Today I found myself out and about round Manhattan trying to ask cab drivers whether they are looking forward to the fare hike of 50 cents announced today as well as asking commuters if they were happy with the subway fare increases.

Not easy, when generally cab drivers are, err, driving (and I don’t think the Daily News will pay for me to take 4 random cab journeys)

Surprisingly, in this pointless exercise of Speak Your Brains, people don’t want to spend more money. Who knew?

On my way back to the offices I came across a group of protestors outside the AGM of Philip Morris International (the big tobacco firm).

I’m trying to give up smoking and for the last two weeks there has been some reasonable success. I’ve smoked six cigarettes in the last two weeks and none in the last six days.

My philosophy is: out of sight out of mind.

That’s why every moment I was talking to the anti-smoking protestors all I could think of was having a smoke. This got worse when I went into the Times Square subway, where the walls were lined with ads saying “What’s eating you? Smoking is”. Not only am I reminded of one vice, I have my second to contend with – food!

Now I know how all those fast food junkies wanted a McDonalds after watching Super Size Me.

Mmm… I could murder a Big Mac about now…

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Jackie Ashley on Gordon Brown: A Critique

Jackie Ashley rides to Gordon Brown’s defence in today’s Guardian.

Yet Ashley, rather than riding a white horse through fields of clover to the defence of the Prime Minister, comes across more as riding a tired, old donkey wading through the effluent of despair.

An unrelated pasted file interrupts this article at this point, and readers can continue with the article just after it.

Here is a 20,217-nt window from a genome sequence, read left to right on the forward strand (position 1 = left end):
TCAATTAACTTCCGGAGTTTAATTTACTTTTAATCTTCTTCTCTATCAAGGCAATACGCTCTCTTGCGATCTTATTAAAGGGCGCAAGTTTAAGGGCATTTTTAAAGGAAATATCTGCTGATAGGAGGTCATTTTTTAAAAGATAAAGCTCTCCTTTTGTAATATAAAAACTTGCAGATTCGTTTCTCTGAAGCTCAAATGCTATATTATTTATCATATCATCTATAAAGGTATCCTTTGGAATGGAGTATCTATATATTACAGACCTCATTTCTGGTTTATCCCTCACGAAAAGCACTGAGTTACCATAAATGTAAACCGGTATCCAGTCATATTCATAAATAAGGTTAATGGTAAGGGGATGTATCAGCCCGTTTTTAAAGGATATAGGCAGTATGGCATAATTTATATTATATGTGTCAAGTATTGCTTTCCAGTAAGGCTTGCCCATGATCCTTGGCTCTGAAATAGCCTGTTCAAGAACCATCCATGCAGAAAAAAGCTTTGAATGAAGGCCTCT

She starts by suggesting Alan Johnson’s “well-made” point that when it came to the big issues Gordon Brown’s government hadn’t done so badly.

Her argument is:

1) The budget has gone down relatively well. Hitting the rich may or may not “work” in raising revenue, but it’s popular

2) The response to swine flu has been prompt and sensible

3) The banking system hasn’t collapsed

4) The G20 was a success

Let’s take these one at a time.

1) The budget:

The budget went down relatively well? With whom?

Who cares if it’s popular?

I’d like to hope the Government, elected to represent everyone, is looking for solutions to the current problems not pandering to populist gesturing.

The budget was politically motivated and failed to address any key issues and only served to wrong-foot the Tories over the 50% tax rate.

Yet the Tories only needed to sit back and wait for the next self-inflicted crisis from the Government

With the public finances at the most perilous it seems hardly the time for petty politics that, as Ashley herself admits, may or may not work.

2) Swine Flu:

Fair enough. The Government didn’t panic. They didn’t do a Biden. They managed to keep their mouths shut. Well done.

3) The banking system hasn’t collapsed:

What?

That’s a success?

It may not have collapsed, yet the government has had to prop up what used to be some of the biggest banking institutions in the world, denting its credit rating irreconcilably, presiding over the first run on a bank in over 150 years which, in turn, shattered sterling on the world’s market meaning anyone wanting to get away from the misery to the continent is forced to pay 30% more than previously.

Oh, and don’t be too sure that Brown won’t be calling up the IMF anytime soon for some money.

4)The G20: